“This ride takes you through the whole development of the Falls, and it’s quite spectacular, because you feel like you’re right in the middle of it,” says Joyce Morocco, Niagara Falls Tourism Canada’s director of sales for meetings, conventions and incentive travel.

Morocco says the $38-million renovation to the region’s parks area Table Rock, with its upgraded dining room, Edgewaters Tap & Grill, is just one example of Niagara’s exciting possibilities for meeting planners. “You can have different types of entertainment outdoors overlooking the falls, and also watch your company’s colors or logos being shown on the falls,” she adds.

Morocco notes that “there’s something for everyone to do in every season, and people find it appealing and beautiful to come to Niagara.” She adds that Niagara’s wine region is becoming especially popular for corporate groups. “We offer a lot of different theme dinners, and fun team-building activities, where three or four teams create their own blends of wine at the Hillebrand Estates Winery in Niagara-on-the-Lake.”

The winery handles groups of between 10 and 500, and can also arrange tented events on their property.


Visited by two million people each year, the CN Tower is Toronto’s iconic landmark as well as one of the world’s tallest buildings. But it also offers up fabulous options for corporate planners who want to take their events to a whole new level. Or three.

“We have stunning views from three observation decks,” says Irene Knight, CN Tower’s manager of public relations. “Our 360 Restaurant, located at the very top of the tower, is probably one of the busiest in Canada, with award-winning food and wine lists. It revolves 360-degrees and features incredible views of the city 1,000 feet below.”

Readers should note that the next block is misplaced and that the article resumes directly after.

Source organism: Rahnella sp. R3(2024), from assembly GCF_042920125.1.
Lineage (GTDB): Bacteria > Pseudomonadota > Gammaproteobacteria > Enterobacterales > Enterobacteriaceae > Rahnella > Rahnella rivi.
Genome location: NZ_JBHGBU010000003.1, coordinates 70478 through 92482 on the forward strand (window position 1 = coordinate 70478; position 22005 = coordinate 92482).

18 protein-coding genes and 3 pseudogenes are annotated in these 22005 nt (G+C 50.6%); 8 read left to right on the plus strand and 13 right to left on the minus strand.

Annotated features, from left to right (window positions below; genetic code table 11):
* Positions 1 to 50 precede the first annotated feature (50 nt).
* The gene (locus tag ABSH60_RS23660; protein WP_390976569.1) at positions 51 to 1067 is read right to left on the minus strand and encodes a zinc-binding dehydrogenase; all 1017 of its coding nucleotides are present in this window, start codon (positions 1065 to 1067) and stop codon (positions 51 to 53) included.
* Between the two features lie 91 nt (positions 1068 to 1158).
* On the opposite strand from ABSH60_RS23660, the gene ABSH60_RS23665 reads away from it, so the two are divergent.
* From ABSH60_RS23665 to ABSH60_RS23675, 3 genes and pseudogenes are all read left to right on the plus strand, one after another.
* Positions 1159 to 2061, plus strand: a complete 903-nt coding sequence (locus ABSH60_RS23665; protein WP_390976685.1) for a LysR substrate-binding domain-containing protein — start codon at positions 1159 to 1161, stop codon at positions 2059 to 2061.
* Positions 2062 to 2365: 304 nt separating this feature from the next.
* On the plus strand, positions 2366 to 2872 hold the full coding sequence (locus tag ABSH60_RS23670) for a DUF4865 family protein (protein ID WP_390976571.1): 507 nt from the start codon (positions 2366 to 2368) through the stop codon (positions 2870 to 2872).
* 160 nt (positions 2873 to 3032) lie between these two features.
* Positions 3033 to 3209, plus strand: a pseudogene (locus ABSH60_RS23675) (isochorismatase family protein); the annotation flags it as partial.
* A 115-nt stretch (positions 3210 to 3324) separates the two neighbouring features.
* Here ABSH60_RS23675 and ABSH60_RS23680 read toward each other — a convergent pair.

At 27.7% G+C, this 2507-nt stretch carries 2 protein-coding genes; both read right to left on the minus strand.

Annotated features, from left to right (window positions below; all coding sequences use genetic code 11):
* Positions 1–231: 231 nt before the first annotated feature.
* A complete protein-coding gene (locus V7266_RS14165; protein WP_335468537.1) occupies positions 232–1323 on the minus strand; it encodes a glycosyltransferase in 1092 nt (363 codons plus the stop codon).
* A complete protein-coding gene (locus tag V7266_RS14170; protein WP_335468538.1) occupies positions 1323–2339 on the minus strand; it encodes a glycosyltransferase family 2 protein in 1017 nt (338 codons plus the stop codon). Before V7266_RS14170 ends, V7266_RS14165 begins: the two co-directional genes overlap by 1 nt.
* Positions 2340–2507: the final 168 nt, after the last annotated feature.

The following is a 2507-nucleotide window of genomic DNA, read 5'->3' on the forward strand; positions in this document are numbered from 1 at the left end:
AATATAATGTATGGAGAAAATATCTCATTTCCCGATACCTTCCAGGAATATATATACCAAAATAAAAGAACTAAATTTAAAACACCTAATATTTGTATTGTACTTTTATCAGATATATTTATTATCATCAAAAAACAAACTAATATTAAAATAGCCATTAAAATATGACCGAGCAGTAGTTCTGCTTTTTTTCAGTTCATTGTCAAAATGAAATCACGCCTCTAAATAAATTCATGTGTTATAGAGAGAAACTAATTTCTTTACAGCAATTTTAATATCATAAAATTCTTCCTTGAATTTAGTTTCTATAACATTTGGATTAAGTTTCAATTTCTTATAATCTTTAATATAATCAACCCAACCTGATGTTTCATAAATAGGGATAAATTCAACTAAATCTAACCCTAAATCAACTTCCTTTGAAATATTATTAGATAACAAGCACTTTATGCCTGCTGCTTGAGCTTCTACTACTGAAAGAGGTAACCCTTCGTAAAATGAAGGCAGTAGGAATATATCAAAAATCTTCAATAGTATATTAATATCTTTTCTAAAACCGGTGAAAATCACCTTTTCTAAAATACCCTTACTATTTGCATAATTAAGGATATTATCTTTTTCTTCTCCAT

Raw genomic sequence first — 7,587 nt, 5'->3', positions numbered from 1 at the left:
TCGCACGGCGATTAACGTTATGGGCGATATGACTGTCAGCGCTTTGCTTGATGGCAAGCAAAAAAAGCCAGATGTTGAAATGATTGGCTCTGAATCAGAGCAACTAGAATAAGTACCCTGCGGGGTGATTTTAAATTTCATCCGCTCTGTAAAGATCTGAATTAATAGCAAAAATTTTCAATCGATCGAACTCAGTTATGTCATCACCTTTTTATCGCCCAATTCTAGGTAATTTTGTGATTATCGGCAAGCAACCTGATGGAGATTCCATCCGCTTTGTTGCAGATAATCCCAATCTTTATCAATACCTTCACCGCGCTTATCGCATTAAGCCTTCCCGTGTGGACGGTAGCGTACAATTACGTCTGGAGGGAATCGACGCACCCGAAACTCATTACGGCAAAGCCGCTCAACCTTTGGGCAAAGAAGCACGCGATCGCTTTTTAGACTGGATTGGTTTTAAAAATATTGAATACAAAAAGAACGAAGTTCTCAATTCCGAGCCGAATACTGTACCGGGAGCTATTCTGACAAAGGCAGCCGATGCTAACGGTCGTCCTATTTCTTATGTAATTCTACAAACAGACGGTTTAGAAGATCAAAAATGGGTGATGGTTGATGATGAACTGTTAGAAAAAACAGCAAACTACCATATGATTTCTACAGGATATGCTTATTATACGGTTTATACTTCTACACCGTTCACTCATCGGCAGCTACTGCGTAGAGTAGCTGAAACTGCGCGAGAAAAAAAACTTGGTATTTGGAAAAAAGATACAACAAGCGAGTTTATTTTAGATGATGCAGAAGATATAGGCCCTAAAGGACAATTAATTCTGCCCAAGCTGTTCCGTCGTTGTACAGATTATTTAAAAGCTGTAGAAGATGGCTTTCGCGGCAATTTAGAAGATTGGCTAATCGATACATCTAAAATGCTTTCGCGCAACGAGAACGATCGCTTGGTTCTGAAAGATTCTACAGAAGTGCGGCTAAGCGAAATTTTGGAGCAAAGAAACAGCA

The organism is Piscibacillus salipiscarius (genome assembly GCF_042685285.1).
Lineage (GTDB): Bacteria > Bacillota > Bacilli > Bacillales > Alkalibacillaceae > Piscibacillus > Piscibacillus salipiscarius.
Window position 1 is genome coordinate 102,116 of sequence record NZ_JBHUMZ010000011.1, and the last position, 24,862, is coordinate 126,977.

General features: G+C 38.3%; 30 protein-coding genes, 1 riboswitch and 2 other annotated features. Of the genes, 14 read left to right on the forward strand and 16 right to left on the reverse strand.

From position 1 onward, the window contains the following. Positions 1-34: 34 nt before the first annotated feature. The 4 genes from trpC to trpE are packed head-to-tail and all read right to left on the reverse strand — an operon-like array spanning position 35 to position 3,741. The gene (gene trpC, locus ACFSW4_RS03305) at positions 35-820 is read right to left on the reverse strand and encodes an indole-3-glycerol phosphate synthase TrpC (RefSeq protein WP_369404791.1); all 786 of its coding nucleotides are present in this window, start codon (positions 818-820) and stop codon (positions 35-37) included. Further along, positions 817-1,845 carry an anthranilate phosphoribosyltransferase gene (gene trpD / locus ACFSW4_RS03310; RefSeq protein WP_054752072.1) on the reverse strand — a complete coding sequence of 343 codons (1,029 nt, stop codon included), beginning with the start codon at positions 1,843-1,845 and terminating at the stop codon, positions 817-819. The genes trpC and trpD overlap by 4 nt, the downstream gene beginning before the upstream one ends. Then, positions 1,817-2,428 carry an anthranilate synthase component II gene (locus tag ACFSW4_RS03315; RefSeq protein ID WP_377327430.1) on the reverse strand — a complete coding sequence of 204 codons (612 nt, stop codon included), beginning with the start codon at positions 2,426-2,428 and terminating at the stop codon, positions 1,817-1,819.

The CN Tower hosts hundreds of events each year, for groups of 20 to 2,000. “Groups can take over venues throughout the building that can be combined to create a really unique, fun, memorable event,” adds Knight.

Some options for planners include starting off with a meeting in the Tower’s theatre, which seats 144, then break off into workshops in three nearby meeting rooms. Lunch or cocktails can be served at Horizons Café, with a semi-circular floor plan that can seat 135 or up to 600 if you expand onto the Look Out Level.

“It’s a beautiful setting with a lovely view, linked to the 360 restaurant by a stairwell, so everyone can then make their way up for dinner, while Horizons gets switched over for a dance party afterwards,” notes Knight, adding that several floors of the tower are available to be redecorated as needed “for the ultimate parties.”


“Newfoundland is becoming known within the industry as a bit of an exotic destination for corporate and incentive groups, because it conjures up an intrigue,” says Brenda Walsh, Newfoundland and Labrador Tourism’s marketing specialist for meetings, conventions and incentive travel.